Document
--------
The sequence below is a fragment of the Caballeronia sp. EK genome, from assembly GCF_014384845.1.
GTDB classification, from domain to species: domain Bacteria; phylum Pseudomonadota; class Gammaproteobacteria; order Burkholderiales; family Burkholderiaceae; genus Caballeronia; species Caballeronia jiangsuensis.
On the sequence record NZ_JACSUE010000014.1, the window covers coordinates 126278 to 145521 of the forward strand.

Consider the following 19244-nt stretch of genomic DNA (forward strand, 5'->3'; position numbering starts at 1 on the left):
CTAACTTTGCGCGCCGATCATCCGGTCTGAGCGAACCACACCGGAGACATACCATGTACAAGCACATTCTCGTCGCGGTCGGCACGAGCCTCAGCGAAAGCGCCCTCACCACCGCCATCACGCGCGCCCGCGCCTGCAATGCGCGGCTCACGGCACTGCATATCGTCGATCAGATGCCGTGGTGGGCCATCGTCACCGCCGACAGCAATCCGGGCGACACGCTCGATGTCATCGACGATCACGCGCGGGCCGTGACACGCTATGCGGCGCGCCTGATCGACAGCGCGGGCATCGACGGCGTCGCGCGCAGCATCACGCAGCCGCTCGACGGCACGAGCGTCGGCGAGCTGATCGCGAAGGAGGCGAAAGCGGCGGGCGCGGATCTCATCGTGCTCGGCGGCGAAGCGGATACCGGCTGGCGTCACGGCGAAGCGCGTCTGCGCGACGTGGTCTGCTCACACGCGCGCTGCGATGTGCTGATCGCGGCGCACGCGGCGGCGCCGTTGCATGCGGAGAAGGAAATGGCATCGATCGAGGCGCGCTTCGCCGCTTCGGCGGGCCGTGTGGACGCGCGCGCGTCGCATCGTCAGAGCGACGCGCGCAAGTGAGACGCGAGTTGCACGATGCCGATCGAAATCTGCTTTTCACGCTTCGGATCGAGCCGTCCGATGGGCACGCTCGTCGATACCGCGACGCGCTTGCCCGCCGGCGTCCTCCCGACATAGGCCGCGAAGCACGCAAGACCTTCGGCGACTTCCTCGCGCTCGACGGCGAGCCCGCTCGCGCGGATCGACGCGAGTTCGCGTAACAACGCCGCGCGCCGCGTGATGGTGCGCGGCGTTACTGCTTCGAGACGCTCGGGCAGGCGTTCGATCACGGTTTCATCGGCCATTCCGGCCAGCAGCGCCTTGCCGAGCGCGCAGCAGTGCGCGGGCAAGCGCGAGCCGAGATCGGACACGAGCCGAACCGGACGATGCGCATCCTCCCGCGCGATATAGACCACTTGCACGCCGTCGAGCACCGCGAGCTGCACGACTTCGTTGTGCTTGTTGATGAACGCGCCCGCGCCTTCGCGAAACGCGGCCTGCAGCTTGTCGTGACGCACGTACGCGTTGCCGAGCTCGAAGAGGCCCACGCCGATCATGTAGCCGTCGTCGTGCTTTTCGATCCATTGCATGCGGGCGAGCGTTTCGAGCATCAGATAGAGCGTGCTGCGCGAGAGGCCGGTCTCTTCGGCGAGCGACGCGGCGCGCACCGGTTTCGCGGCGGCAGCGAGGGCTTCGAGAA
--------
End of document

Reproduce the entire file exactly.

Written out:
The sequence below is a fragment of the Caballeronia sp. EK genome, from assembly GCF_014384845.1.
GTDB classification, from domain to species: domain Bacteria; phylum Pseudomonadota; class Gammaproteobacteria; order Burkholderiales; family Burkholderiaceae; genus Caballeronia; species Caballeronia jiangsuensis.
On the sequence record NZ_JACSUE010000014.1, the window covers coordinates 126278 to 145521 of the forward strand.

Consider the following 19244-nt stretch of genomic DNA (forward strand, 5'->3'; position numbering starts at 1 on the left):
CTAACTTTGCGCGCCGATCATCCGGTCTGAGCGAACCACACCGGAGACATACCATGTACAAGCACATTCTCGTCGCGGTCGGCACGAGCCTCAGCGAAAGCGCCCTCACCACCGCCATCACGCGCGCCCGCGCCTGCAATGCGCGGCTCACGGCACTGCATATCGTCGATCAGATGCCGTGGTGGGCCATCGTCACCGCCGACAGCAATCCGGGCGACACGCTCGATGTCATCGACGATCACGCGCGGGCCGTGACACGCTATGCGGCGCGCCTGATCGACAGCGCGGGCATCGACGGCGTCGCGCGCAGCATCACGCAGCCGCTCGACGGCACGAGCGTCGGCGAGCTGATCGCGAAGGAGGCGAAAGCGGCGGGCGCGGATCTCATCGTGCTCGGCGGCGAAGCGGATACCGGCTGGCGTCACGGCGAAGCGCGTCTGCGCGACGTGGTCTGCTCACACGCGCGCTGCGATGTGCTGATCGCGGCGCACGCGGCGGCGCCGTTGCATGCGGAGAAGGAAATGGCATCGATCGAGGCGCGCTTCGCCGCTTCGGCGGGCCGTGTGGACGCGCGCGCGTCGCATCGTCAGAGCGACGCGCGCAAGTGAGACGCGAGTTGCACGATGCCGATCGAAATCTGCTTTTCACGCTTCGGATCGAGCCGTCCGATGGGCACGCTCGTCGATACCGCGACGCGCTTGCCCGCCGGCGTCCTCCCGACATAGGCCGCGAAGCACGCAAGACCTTCGGCGACTTCCTCGCGCTCGACGGCGAGCCCGCTCGCGCGGATCGACGCGAGTTCGCGTAACAACGCCGCGCGCCGCGTGATGGTGCGCGGCGTTACTGCTTCGAGACGCTCGGGCAGGCGTTCGATCACGGTTTCATCGGCCATTCCGGCCAGCAGCGCCTTGCCGAGCGCGCAGCAGTGCGCGGGCAAGCGCGAGCCGAGATCGGACACGAGCCGAACCGGACGATGCGCATCCTCCCGCGCGATATAGACCACTTGCACGCCGTCGAGCACCGCGAGCTGCACGACTTCGTTGTGCTTGTTGATGAACGCGCCCGCGCCTTCGCGAAACGCGGCCTGCAGCTTGTCGTGACGCACGTACGCGTTGCCGAGCTCGAAGAGGCCCACGCCGATCATGTAGCCGTCGTCGTGCTTTTCGATCCATTGCATGCGGGCGAGCGTTTCGAGCATCAGATAGAGCGTGCTGCGCGAGAGGCCGGTCTCTTCGGCGAGCGACGCGGCGCGCACCGGTTTCGCGGCGGCAGCGAGGGCTTCGAGAA